Thursday, July 14, 2011

ISM Hunt 2011

The ISM Hunt 2011 was organised last Sunday, 10th July, in conjunction with the 50th anniversary of The Institution of Surveyors Malaysia. The Clerk-of-Course (CoC) was Kena Tembak aka Main Tembak.

The format of the hunt was like this:

45 route questions (2 points each) separated into 2 legs of 25 questions and 20 questions respectively. Challenges comprising trivia questions (10 points) and finding one's way to the Old Post Office Building (5 points) to collect the questions and tulips for Leg 1 (Part A). Time control was 6 hours plus 30 minutes penalty time (2 points deducted per 5 minutes' block). 4 treasure questions (5 points each).

Compared to the questions set in the Palliative Care Association Treasure Hunt 2009, Team Kena Tembak did extremely well in this hunt. I think they have come a long way in balancing the varying difficulty levels in the questions for this hunt. And the tougher ones were also well spread. I would prefer at least one of the four treasures to be cryptic. But we were unlucky anyway because even though we stopped by several places, we failed to find the required items, thus losing 10 points just like that! I have had a long history of losing points for solved treasures, I don't know why!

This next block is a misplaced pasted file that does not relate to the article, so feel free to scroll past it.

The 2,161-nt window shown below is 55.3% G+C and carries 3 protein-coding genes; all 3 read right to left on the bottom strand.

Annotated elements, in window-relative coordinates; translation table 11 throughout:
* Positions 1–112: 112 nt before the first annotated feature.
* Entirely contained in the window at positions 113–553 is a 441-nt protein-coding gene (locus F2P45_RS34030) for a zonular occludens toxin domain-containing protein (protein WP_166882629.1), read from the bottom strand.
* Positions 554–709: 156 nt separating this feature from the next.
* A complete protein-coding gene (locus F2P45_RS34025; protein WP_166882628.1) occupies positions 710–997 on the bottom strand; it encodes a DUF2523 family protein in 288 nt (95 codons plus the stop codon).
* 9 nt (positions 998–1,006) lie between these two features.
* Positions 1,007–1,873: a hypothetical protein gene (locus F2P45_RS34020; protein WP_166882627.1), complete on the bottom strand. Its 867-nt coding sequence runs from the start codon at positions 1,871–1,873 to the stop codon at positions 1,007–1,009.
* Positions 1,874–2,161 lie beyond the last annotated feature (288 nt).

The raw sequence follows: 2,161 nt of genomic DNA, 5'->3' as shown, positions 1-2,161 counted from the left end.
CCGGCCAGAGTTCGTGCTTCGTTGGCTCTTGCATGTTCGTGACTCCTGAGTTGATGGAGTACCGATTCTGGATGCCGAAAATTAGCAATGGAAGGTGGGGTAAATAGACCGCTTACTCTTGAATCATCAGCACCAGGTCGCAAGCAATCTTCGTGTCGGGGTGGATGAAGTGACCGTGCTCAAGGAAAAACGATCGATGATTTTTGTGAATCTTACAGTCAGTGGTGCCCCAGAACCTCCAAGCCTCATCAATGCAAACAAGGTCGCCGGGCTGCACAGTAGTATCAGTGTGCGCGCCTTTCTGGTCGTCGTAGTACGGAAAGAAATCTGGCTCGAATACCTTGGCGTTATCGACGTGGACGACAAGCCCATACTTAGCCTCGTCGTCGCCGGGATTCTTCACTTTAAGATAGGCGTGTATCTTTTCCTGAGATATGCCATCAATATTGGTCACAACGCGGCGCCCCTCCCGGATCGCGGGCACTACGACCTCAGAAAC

Perhaps a bit of complaint in the tulips which I thought was somewhat confusing, although once you get the hang of it, it should be smooth-going. My brother, Dennis, took the role of driver and navigator, and he went the wrong way a few times, thus losing some precious minutes.

A few weeks before this hunt, I was at risk of not joining it since my team members were unable to hunt. Edward had something on that day, so he opted out. He has been the driver for a while now. He doesn't really contribute much as far as solving clues. Dennis is also very weak in cryptic clueing, and he doesn't seem to have much more scope of improving. Vivian decided to join her colleagues in her original team. So for a while I was contemplating not joining, until I found out that Claire and Christy could come onboard. We rarely have hunts here in KK, so if I can join, I would certainly do so, even if I don't have my own team! I renamed my team Megapawns Reboot.

I don't have much to comment on the questions—I think I can safely say that about half of them were very straightforward ones, with almost no cryptic element in them. For example, a picture of Michelle Obama led to the answer: First Lady (Men's) Hairdressing Centre; "LEMBU-LEMBU SIBUK DI SINI" required "Cow Cow Busy" as the answer.